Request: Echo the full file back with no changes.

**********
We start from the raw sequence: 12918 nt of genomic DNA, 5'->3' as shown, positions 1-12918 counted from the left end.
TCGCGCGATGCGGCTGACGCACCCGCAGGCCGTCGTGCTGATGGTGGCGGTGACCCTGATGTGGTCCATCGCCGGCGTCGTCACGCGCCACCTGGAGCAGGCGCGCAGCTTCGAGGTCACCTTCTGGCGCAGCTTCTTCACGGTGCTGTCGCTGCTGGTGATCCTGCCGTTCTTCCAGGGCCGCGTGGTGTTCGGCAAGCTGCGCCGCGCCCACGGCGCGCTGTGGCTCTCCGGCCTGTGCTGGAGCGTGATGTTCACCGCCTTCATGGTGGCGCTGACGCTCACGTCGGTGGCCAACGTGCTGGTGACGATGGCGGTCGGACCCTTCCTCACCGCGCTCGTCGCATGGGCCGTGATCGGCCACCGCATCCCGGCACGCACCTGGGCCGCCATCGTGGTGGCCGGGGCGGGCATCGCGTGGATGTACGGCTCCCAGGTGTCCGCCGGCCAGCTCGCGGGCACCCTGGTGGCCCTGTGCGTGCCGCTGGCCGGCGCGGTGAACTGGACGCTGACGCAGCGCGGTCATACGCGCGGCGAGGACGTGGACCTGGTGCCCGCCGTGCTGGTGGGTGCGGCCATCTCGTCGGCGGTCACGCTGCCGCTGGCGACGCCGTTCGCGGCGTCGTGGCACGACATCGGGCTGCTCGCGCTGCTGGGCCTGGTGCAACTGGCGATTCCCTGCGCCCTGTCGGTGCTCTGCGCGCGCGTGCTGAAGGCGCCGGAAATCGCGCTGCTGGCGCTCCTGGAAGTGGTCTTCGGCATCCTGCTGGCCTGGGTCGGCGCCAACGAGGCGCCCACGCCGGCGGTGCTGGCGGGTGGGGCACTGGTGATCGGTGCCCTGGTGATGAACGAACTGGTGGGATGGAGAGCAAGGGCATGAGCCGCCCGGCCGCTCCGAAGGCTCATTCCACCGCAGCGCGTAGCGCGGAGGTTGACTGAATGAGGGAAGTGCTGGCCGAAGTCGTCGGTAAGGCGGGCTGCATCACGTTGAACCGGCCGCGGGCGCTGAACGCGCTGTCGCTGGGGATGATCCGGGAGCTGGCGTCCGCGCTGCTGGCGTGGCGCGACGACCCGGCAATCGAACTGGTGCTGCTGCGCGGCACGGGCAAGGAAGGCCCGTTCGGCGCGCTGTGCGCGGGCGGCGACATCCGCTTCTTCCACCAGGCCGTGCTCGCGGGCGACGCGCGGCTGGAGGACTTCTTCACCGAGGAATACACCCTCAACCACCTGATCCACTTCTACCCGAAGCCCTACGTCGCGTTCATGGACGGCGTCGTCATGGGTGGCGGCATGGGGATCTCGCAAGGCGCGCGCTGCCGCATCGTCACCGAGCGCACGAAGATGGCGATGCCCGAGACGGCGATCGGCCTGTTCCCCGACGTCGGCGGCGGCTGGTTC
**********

We start from the raw sequence: 12918 nt of genomic DNA, 5'->3' as shown, positions 1-12918 counted from the left end.
TCGCGCGATGCGGCTGACGCACCCGCAGGCCGTCGTGCTGATGGTGGCGGTGACCCTGATGTGGTCCATCGCCGGCGTCGTCACGCGCCACCTGGAGCAGGCGCGCAGCTTCGAGGTCACCTTCTGGCGCAGCTTCTTCACGGTGCTGTCGCTGCTGGTGATCCTGCCGTTCTTCCAGGGCCGCGTGGTGTTCGGCAAGCTGCGCCGCGCCCACGGCGCGCTGTGGCTCTCCGGCCTGTGCTGGAGCGTGATGTTCACCGCCTTCATGGTGGCGCTGACGCTCACGTCGGTGGCCAACGTGCTGGTGACGATGGCGGTCGGACCCTTCCTCACCGCGCTCGTCGCATGGGCCGTGATCGGCCACCGCATCCCGGCACGCACCTGGGCCGCCATCGTGGTGGCCGGGGCGGGCATCGCGTGGATGTACGGCTCCCAGGTGTCCGCCGGCCAGCTCGCGGGCACCCTGGTGGCCCTGTGCGTGCCGCTGGCCGGCGCGGTGAACTGGACGCTGACGCAGCGCGGTCATACGCGCGGCGAGGACGTGGACCTGGTGCCCGCCGTGCTGGTGGGTGCGGCCATCTCGTCGGCGGTCACGCTGCCGCTGGCGACGCCGTTCGCGGCGTCGTGGCACGACATCGGGCTGCTCGCGCTGCTGGGCCTGGTGCAACTGGCGATTCCCTGCGCCCTGTCGGTGCTCTGCGCGCGCGTGCTGAAGGCGCCGGAAATCGCGCTGCTGGCGCTCCTGGAAGTGGTCTTCGGCATCCTGCTGGCCTGGGTCGGCGCCAACGAGGCGCCCACGCCGGCGGTGCTGGCGGGTGGGGCACTGGTGATCGGTGCCCTGGTGATGAACGAACTGGTGGGATGGAGAGCAAGGGCATGAGCCGCCCGGCCGCTCCGAAGGCTCATTCCACCGCAGCGCGTAGCGCGGAGGTTGACTGAATGAGGGAAGTGCTGGCCGAAGTCGTCGGTAAGGCGGGCTGCATCACGTTGAACCGGCCGCGGGCGCTGAACGCGCTGTCGCTGGGGATGATCCGGGAGCTGGCGTCCGCGCTGCTGGCGTGGCGCGACGACCCGGCAATCGAACTGGTGCTGCTGCGCGGCACGGGCAAGGAAGGCCCGTTCGGCGCGCTGTGCGCGGGCGGCGACATCCGCTTCTTCCACCAGGCCGTGCTCGCGGGCGACGCGCGGCTGGAGGACTTCTTCACCGAGGAATACACCCTCAACCACCTGATCCACTTCTACCCGAAGCCCTACGTCGCGTTCATGGACGGCGTCGTCATGGGTGGCGGCATGGGGATCTCGCAAGGCGCGCGCTGCCGCATCGTCACCGAGCGCACGAAGATGGCGATGCCCGAGACGGCGATCGGCCTGTTCCCCGACGTCGGCGGCGGCTGGTTC